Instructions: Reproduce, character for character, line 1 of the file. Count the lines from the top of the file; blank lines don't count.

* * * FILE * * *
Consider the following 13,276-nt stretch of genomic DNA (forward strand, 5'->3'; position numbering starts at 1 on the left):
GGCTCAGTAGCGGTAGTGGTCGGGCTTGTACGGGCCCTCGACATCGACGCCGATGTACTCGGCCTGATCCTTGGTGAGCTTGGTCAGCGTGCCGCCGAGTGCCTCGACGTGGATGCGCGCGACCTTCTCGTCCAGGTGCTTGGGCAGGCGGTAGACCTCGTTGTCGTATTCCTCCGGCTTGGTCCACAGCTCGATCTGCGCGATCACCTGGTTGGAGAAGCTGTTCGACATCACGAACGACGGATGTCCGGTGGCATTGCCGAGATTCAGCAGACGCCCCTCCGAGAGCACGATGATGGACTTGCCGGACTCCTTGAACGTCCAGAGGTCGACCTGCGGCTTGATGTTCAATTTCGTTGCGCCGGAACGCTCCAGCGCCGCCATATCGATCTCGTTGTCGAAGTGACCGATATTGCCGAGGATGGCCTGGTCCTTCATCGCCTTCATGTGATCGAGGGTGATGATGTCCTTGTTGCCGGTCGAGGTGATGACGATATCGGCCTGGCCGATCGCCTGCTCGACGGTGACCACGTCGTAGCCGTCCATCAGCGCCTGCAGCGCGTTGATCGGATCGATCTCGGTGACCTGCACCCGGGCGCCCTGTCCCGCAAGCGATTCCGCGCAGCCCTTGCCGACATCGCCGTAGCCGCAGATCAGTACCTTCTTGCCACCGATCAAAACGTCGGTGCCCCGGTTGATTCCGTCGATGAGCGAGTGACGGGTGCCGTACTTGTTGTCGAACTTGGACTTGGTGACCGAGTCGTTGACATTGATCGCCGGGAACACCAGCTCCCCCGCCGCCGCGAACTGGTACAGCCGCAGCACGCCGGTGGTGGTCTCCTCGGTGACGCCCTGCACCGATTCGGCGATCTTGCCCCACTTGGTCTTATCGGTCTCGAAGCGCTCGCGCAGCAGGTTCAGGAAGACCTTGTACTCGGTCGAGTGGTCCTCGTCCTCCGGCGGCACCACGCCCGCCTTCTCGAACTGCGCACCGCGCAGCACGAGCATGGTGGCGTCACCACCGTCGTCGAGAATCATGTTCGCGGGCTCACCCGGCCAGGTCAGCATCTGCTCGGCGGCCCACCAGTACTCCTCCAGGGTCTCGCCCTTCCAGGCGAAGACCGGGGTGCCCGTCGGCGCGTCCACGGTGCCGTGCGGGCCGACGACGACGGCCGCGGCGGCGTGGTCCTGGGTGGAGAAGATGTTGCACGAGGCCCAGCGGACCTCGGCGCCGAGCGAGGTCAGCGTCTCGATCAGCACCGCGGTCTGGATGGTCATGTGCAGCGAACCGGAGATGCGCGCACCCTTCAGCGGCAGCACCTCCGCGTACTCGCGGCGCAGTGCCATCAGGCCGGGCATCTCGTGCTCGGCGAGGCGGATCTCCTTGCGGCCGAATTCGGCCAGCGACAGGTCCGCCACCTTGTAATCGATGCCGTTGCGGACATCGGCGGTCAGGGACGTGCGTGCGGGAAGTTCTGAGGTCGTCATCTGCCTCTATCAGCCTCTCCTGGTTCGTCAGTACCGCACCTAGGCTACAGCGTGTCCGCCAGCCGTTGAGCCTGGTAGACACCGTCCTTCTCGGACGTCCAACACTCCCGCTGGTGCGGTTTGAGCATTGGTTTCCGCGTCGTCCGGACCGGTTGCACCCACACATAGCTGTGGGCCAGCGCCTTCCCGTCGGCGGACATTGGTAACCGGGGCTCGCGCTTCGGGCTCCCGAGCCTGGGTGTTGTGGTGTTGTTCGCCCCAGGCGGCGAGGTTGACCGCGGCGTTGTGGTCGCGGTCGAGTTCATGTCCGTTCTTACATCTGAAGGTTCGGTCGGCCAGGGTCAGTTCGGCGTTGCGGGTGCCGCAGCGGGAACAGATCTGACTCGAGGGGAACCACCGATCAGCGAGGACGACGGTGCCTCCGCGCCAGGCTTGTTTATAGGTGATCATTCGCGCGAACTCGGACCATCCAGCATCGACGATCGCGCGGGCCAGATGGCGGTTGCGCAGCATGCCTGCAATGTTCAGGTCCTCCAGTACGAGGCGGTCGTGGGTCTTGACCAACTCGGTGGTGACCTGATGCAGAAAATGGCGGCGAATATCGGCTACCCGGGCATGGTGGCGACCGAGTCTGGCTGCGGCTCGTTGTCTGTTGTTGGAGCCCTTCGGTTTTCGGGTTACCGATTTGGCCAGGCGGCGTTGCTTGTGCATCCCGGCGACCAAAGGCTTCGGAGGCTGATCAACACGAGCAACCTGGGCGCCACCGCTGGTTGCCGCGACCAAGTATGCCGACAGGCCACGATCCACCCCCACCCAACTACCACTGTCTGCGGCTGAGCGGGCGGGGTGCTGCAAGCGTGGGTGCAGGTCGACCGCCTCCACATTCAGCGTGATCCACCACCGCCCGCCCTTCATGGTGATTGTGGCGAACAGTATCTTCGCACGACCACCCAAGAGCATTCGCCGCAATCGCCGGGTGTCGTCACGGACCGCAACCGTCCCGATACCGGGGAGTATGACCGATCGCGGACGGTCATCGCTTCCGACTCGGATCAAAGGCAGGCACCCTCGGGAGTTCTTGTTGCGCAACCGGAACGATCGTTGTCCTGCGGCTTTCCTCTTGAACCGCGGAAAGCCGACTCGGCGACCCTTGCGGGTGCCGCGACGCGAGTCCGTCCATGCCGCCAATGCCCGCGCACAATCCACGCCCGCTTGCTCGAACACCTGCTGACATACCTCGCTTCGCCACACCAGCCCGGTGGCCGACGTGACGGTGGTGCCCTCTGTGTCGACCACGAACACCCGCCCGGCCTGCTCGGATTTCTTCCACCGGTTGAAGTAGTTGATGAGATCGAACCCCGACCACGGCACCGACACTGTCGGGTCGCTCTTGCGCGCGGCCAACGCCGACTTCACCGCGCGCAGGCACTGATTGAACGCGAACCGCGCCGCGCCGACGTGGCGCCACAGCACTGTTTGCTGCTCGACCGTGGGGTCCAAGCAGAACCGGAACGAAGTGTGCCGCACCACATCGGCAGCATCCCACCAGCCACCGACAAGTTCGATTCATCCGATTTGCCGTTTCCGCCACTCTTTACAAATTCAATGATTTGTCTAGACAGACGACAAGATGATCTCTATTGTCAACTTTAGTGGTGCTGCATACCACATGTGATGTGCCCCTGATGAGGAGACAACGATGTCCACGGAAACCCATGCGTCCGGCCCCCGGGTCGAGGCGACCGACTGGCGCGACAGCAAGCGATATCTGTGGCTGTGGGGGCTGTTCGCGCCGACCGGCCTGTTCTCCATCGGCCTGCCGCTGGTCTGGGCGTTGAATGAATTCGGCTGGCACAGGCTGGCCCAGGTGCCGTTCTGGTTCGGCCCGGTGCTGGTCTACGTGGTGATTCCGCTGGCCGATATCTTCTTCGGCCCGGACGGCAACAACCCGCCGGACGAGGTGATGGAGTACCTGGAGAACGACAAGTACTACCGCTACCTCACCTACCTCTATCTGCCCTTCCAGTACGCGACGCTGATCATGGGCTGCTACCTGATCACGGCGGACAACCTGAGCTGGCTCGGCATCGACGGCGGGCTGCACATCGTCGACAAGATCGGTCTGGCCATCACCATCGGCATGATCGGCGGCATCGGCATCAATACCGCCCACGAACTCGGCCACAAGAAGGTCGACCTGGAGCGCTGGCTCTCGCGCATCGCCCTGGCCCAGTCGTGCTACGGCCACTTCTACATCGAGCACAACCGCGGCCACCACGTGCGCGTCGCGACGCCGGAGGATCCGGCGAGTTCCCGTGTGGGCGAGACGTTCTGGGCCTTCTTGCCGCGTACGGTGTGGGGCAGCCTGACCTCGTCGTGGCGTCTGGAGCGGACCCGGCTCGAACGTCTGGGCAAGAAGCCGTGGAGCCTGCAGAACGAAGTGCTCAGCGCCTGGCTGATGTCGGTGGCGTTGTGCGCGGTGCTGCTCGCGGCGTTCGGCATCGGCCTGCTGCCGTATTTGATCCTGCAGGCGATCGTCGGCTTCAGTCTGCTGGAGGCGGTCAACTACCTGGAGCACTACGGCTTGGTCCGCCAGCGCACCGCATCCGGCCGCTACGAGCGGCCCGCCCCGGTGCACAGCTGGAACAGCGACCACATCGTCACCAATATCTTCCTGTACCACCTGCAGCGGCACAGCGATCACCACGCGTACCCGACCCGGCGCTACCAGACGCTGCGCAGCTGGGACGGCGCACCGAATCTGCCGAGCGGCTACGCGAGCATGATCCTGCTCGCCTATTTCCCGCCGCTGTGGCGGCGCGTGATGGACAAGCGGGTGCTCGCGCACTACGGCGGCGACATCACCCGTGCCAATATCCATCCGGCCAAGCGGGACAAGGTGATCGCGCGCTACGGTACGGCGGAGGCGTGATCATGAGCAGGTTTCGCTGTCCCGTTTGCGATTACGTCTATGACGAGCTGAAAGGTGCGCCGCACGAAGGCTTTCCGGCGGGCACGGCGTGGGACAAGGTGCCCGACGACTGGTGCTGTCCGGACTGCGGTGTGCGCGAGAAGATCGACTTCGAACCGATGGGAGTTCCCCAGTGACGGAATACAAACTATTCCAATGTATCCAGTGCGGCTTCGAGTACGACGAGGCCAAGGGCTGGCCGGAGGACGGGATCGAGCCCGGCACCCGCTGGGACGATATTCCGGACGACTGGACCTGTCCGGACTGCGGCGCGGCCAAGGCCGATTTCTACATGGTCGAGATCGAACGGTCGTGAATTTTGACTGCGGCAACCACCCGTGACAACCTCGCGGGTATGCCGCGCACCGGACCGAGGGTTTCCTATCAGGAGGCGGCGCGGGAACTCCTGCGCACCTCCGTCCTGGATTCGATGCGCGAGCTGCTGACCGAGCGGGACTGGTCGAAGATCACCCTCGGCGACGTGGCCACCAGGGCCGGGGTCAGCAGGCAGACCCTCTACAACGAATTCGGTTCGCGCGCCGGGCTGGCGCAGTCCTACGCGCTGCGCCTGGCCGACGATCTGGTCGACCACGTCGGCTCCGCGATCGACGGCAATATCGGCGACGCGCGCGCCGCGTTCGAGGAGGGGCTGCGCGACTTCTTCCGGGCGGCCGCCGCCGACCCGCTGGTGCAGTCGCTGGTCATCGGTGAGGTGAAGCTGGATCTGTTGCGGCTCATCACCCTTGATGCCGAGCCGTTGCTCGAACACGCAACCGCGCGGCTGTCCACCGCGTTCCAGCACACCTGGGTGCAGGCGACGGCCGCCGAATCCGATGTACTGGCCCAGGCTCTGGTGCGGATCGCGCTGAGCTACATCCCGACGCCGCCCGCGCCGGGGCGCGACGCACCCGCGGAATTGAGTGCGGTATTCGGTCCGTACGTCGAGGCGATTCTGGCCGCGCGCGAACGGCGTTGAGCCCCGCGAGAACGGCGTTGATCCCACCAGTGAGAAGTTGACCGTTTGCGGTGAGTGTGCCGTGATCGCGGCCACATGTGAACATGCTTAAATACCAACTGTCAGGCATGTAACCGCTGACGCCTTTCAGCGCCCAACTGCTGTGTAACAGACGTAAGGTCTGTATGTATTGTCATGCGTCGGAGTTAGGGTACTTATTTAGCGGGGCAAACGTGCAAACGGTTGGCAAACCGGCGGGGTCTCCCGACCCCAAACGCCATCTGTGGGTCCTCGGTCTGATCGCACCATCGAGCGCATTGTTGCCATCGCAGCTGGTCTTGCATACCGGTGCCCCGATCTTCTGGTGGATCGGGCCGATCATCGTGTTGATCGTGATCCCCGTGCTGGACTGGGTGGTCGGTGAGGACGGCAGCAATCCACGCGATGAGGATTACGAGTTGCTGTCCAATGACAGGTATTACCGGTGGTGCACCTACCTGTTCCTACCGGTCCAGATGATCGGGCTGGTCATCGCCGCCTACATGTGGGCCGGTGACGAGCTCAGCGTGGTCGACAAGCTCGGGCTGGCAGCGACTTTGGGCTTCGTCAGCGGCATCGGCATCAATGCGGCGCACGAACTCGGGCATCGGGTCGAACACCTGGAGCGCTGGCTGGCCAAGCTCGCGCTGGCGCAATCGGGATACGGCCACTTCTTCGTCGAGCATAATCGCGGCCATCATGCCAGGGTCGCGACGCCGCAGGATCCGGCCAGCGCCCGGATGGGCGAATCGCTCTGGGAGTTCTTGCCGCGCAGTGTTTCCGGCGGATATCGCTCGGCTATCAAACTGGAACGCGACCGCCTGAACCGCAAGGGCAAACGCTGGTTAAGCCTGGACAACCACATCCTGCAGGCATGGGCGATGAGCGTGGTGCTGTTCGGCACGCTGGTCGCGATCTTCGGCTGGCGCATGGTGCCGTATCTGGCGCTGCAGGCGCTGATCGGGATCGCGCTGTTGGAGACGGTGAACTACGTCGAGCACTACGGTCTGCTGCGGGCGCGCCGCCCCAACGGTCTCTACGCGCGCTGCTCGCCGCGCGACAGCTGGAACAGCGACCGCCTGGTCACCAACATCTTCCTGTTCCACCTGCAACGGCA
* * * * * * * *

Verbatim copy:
Consider the following 13,276-nt stretch of genomic DNA (forward strand, 5'->3'; position numbering starts at 1 on the left):